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Tablet, Capsule, Caplet or Liquid: Which Medicine Type Is Best? Posted: March 12th, 2010

By Megg Mueller

Megg Mueller is a journalist with almost two decades of experience. She has worked as a reporter and editor for the Reno Gazette-Journal, as editor of health care and education manuals and was an assistant travel editor for USATODAY.com.

Tablet, Capsule, Caplet or Liquid: Which Medicine Type Is Best?

Have you ever found yourself in the drugstore deliberating over pill choices? It's difficult enough to decide which brand of over-the-counter medication to buy, and now you're faced with slew of pill formats for the same medicine -- tablets, capsules, caplets, liquid-gels, and gelcaps.

Although the number of pill formats can seem overwhelming at times, over-the-counter drug makers provide many choices to fulfill the needs and preferences of consumers.

The Fastest Delivery System

Manufacturers and pharmacists continually work to create "delivery systems" to get medications into your system faster and more efficiently. According to Norman Tomaka, a pharmacist at Holmes Regional Medical Center in Florida, liquid, or medication in solution, is the fastest delivery system. Liquid is the fastest format because it gets the drug into your bloodstream the quickest.

However, not all medications are suitable for liquid format. For example, ibuprofen does not taste very good, and only about 100 milligrams can be delivered in liquid before it becomes unpalatable. Tomaka explains that 100 milligrams is a fine dosage for children, but adults often take 400-800 milligrams -- taking that much ibuprofen in a liquid format would be both inconvenient and expensive.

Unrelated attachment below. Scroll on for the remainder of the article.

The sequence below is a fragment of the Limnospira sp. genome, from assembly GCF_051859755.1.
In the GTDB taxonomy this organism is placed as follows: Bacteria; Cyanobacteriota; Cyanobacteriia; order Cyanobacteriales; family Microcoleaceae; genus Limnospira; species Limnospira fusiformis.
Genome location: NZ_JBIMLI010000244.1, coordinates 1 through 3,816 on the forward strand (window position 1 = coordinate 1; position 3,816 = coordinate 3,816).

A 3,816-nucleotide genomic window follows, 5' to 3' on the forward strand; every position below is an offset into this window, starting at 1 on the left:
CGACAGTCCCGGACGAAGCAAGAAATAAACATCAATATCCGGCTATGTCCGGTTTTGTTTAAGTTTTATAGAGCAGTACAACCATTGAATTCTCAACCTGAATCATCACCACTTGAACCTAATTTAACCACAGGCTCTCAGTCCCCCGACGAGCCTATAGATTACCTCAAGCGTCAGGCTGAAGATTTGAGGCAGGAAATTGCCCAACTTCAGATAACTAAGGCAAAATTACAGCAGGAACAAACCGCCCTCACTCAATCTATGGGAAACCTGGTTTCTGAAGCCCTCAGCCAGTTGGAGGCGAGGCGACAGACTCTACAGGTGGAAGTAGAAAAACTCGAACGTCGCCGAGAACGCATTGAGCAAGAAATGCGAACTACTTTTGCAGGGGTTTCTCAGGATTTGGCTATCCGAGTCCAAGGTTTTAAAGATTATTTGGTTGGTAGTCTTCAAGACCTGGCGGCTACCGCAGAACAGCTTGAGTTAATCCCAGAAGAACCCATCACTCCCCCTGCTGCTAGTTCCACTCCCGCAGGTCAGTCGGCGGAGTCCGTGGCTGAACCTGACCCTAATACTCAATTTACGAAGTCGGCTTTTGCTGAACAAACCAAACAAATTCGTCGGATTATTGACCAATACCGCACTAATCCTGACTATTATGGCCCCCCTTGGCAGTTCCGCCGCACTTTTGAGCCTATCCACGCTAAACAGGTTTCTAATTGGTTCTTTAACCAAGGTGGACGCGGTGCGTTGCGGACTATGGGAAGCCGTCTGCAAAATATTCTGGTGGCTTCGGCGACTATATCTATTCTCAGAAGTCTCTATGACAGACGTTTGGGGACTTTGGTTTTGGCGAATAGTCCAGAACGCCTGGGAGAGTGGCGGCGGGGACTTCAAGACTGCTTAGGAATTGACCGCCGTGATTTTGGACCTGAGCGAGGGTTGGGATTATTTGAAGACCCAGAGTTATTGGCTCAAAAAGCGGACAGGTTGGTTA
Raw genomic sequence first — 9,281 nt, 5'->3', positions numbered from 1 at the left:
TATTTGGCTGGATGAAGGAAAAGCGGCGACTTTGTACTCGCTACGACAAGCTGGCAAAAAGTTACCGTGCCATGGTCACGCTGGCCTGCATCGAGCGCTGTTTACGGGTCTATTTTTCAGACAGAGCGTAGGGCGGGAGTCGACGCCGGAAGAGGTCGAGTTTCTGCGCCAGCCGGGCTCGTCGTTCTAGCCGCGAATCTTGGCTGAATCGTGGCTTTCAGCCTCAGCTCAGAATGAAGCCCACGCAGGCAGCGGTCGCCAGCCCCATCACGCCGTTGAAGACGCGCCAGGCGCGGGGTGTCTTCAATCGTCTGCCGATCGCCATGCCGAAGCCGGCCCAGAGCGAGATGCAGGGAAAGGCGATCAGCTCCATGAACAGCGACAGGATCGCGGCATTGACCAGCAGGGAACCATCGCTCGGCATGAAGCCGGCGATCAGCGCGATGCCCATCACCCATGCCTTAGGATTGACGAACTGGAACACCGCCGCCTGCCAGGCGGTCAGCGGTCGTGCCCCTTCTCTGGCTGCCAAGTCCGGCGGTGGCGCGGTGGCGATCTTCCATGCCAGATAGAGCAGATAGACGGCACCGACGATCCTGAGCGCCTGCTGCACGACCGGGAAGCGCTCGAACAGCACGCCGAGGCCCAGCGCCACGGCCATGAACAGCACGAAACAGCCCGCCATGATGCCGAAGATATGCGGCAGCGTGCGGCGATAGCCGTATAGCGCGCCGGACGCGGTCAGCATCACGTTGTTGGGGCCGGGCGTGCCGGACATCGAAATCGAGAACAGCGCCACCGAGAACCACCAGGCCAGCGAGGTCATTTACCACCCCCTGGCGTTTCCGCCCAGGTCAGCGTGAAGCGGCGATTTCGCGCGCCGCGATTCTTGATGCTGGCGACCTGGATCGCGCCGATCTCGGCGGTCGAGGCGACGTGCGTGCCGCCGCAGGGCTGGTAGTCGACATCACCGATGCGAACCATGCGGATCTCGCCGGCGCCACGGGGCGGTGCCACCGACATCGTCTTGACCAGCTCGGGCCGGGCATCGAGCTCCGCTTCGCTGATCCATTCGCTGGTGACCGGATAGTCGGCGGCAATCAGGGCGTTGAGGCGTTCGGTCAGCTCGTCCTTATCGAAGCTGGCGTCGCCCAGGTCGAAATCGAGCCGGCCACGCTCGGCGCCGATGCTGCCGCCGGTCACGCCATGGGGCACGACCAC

Different Formats Serve Different Purposes

That's where liquid capsules (gelcaps and liquid-gels) come in handy. They allow the medication to contain a higher dosage in a more convenient form. Liquid capsules are oval shaped and have a gel covering that dissolves quickly in the stomach. This pill format is ideal for medication that should be fast-acting, such as pain relievers and sleep aids.

But not all medications should be dissolved in the stomach's acidic environment, which is where tablets and caplets, especially coated ones, come into play. These medications break down more slowly and are often coated to protect the stomach as they pass through to the intestine, where they can begin to work.

"The rate of effectiveness is the same," Tomaka says, "Capsules, caplets and tablets are all the same, for the most part."
However, Tomaka notes that if your doctor or pharmacist recommends you take your medication with a lot of water, it's wise to heed the advice. Tablets and caplets are often coated to protect their contents. More liquid may be required to help the tablet or caplet dissolve so that the medication's benefits are delivered in the correct amount of time.

Go with Your Personal Preference

Given that medicines are equally effective no matter what their format, much of the choice comes down to your personal preference. For some, caplets, with their elongated shape and smooth surface, are easier to swallow than traditional tablets. Others prefer capsules, but if you suffer from dry mouth, capsules can be sticky and difficult to swallow.

Prices Vary

Pricing is a factor of market conditions, says Tomaka. You may get a better deal on a particular drug format because of a store sale.

But you may also pay more for a medication because the delivery system is relatively new to the market. Tomaka also out that there are more manufacturing costs involved in creating liquid gels than uncoated tablets, which could result in a higher price.

Because health insurance doesn't cover over-the-counter medicines, it's best to research local sales to find the best deal on your preferred type of medication.

Megg Mueller